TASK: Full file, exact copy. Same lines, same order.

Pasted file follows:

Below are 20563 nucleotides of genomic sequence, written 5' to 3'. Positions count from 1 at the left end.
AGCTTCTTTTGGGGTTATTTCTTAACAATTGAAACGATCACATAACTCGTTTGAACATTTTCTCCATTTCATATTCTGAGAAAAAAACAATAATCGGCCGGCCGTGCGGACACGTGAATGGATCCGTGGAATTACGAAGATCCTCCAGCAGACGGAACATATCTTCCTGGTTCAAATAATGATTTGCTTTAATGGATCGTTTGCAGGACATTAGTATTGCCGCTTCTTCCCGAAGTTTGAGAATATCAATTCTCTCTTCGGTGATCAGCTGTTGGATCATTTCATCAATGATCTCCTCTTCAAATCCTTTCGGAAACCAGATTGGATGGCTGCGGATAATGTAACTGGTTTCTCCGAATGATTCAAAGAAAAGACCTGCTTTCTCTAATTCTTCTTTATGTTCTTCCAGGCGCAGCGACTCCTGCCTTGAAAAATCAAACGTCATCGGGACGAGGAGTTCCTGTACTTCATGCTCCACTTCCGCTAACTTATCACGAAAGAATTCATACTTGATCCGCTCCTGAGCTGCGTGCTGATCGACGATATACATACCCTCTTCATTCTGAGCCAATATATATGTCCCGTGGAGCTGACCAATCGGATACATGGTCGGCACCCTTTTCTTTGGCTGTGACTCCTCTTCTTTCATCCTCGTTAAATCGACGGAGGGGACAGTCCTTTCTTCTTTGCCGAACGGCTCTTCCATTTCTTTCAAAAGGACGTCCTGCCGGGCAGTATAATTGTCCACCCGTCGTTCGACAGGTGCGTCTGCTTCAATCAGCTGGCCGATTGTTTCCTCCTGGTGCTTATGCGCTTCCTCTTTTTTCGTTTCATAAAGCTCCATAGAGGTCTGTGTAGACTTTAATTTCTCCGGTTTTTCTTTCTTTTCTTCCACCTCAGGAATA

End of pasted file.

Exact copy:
Below are 20563 nucleotides of genomic sequence, written 5' to 3'. Positions count from 1 at the left end.
AGCTTCTTTTGGGGTTATTTCTTAACAATTGAAACGATCACATAACTCGTTTGAACATTTTCTCCATTTCATATTCTGAGAAAAAAACAATAATCGGCCGGCCGTGCGGACACGTGAATGGATCCGTGGAATTACGAAGATCCTCCAGCAGACGGAACATATCTTCCTGGTTCAAATAATGATTTGCTTTAATGGATCGTTTGCAGGACATTAGTATTGCCGCTTCTTCCCGAAGTTTGAGAATATCAATTCTCTCTTCGGTGATCAGCTGTTGGATCATTTCATCAATGATCTCCTCTTCAAATCCTTTCGGAAACCAGATTGGATGGCTGCGGATAATGTAACTGGTTTCTCCGAATGATTCAAAGAAAAGACCTGCTTTCTCTAATTCTTCTTTATGTTCTTCCAGGCGCAGCGACTCCTGCCTTGAAAAATCAAACGTCATCGGGACGAGGAGTTCCTGTACTTCATGCTCCACTTCCGCTAACTTATCACGAAAGAATTCATACTTGATCCGCTCCTGAGCTGCGTGCTGATCGACGATATACATACCCTCTTCATTCTGAGCCAATATATATGTCCCGTGGAGCTGACCAATCGGATACATGGTCGGCACCCTTTTCTTTGGCTGTGACTCCTCTTCTTTCATCCTCGTTAAATCGACGGAGGGGACAGTCCTTTCTTCTTTGCCGAACGGCTCTTCCATTTCTTTCAAAAGGACGTCCTGCCGGGCAGTATAATTGTCCACCCGTCGTTCGACAGGTGCGTCTGCTTCAATCAGCTGGCCGATTGTTTCCTCCTGGTGCTTATGCGCTTCCTCTTTTTTCGTTTCATAAAGCTCCATAGAGGTCTGTGTAGACTTTAATTTCTCCGGTTTTTCTTTCTTTTCTTCCACCTCAGGAATA